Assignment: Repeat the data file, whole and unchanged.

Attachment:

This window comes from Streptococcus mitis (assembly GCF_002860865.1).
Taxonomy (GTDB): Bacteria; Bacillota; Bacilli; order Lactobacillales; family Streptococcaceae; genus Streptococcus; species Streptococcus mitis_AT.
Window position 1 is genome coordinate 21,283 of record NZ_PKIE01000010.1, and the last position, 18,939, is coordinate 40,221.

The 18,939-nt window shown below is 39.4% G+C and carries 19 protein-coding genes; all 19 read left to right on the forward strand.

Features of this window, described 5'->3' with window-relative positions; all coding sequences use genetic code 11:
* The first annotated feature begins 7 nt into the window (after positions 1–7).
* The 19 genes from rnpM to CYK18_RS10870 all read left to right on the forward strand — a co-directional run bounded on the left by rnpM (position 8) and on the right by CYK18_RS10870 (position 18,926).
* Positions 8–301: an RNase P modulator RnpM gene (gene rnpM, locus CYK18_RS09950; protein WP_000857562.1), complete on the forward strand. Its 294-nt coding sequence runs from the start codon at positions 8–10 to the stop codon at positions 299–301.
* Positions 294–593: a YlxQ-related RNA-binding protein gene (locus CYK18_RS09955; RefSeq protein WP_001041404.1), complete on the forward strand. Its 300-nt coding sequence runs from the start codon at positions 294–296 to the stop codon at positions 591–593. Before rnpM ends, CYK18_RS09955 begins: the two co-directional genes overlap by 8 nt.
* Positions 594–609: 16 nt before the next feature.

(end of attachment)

This window comes from Streptococcus mitis (assembly GCF_002860865.1).
Taxonomy (GTDB): Bacteria; Bacillota; Bacilli; order Lactobacillales; family Streptococcaceae; genus Streptococcus; species Streptococcus mitis_AT.
Window position 1 is genome coordinate 21,283 of record NZ_PKIE01000010.1, and the last position, 18,939, is coordinate 40,221.

The 18,939-nt window shown below is 39.4% G+C and carries 19 protein-coding genes; all 19 read left to right on the forward strand.

Features of this window, described 5'->3' with window-relative positions; all coding sequences use genetic code 11:
* The first annotated feature begins 7 nt into the window (after positions 1–7).
* The 19 genes from rnpM to CYK18_RS10870 all read left to right on the forward strand — a co-directional run bounded on the left by rnpM (position 8) and on the right by CYK18_RS10870 (position 18,926).
* Positions 8–301: an RNase P modulator RnpM gene (gene rnpM, locus CYK18_RS09950; protein WP_000857562.1), complete on the forward strand. Its 294-nt coding sequence runs from the start codon at positions 8–10 to the stop codon at positions 299–301.
* Positions 294–593: a YlxQ-related RNA-binding protein gene (locus CYK18_RS09955; RefSeq protein WP_001041404.1), complete on the forward strand. Its 300-nt coding sequence runs from the start codon at positions 294–296 to the stop codon at positions 591–593. Before rnpM ends, CYK18_RS09955 begins: the two co-directional genes overlap by 8 nt.
* Positions 594–609: 16 nt before the next feature.